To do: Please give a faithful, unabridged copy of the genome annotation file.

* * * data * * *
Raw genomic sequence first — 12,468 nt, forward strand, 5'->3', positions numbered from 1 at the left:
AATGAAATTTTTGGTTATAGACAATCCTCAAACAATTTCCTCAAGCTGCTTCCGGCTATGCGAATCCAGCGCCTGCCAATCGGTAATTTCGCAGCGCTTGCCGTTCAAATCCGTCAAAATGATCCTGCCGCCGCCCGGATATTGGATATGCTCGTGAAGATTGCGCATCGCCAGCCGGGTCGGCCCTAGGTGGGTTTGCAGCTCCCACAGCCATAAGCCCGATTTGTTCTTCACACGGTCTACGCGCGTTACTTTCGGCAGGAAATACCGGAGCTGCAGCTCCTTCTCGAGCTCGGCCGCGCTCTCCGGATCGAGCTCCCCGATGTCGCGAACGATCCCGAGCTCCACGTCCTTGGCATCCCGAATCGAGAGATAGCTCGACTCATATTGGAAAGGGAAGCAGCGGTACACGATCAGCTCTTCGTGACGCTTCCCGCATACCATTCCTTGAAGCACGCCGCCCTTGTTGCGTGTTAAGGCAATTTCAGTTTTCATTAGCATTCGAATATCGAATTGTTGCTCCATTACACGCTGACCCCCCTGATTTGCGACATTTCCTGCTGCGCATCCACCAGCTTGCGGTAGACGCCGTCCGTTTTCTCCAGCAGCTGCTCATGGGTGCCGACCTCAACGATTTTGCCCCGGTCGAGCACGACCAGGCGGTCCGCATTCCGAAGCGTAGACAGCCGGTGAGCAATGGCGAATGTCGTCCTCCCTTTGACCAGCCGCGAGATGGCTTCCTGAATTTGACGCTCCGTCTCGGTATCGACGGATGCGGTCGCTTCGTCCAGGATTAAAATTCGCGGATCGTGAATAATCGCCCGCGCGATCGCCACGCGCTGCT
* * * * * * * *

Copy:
Raw genomic sequence first — 12,468 nt, forward strand, 5'->3', positions numbered from 1 at the left:
AATGAAATTTTTGGTTATAGACAATCCTCAAACAATTTCCTCAAGCTGCTTCCGGCTATGCGAATCCAGCGCCTGCCAATCGGTAATTTCGCAGCGCTTGCCGTTCAAATCCGTCAAAATGATCCTGCCGCCGCCCGGATATTGGATATGCTCGTGAAGATTGCGCATCGCCAGCCGGGTCGGCCCTAGGTGGGTTTGCAGCTCCCACAGCCATAAGCCCGATTTGTTCTTCACACGGTCTACGCGCGTTACTTTCGGCAGGAAATACCGGAGCTGCAGCTCCTTCTCGAGCTCGGCCGCGCTCTCCGGATCGAGCTCCCCGATGTCGCGAACGATCCCGAGCTCCACGTCCTTGGCATCCCGAATCGAGAGATAGCTCGACTCATATTGGAAAGGGAAGCAGCGGTACACGATCAGCTCTTCGTGACGCTTCCCGCATACCATTCCTTGAAGCACGCCGCCCTTGTTGCGTGTTAAGGCAATTTCAGTTTTCATTAGCATTCGAATATCGAATTGTTGCTCCATTACACGCTGACCCCCCTGATTTGCGACATTTCCTGCTGCGCATCCACCAGCTTGCGGTAGACGCCGTCCGTTTTCTCCAGCAGCTGCTCATGGGTGCCGACCTCAACGATTTTGCCCCGGTCGAGCACGACCAGGCGGTCCGCATTCCGAAGCGTAGACAGCCGGTGAGCAATGGCGAATGTCGTCCTCCCTTTGACCAGCCGCGAGATGGCTTCCTGAATTTGACGCTCCGTCTCGGTATCGACGGATGCGGTCGCTTCGTCCAGGATTAAAATTCGCGGATCGTGAATAATCGCCCGCGCGATCGCCACGCGCTGCT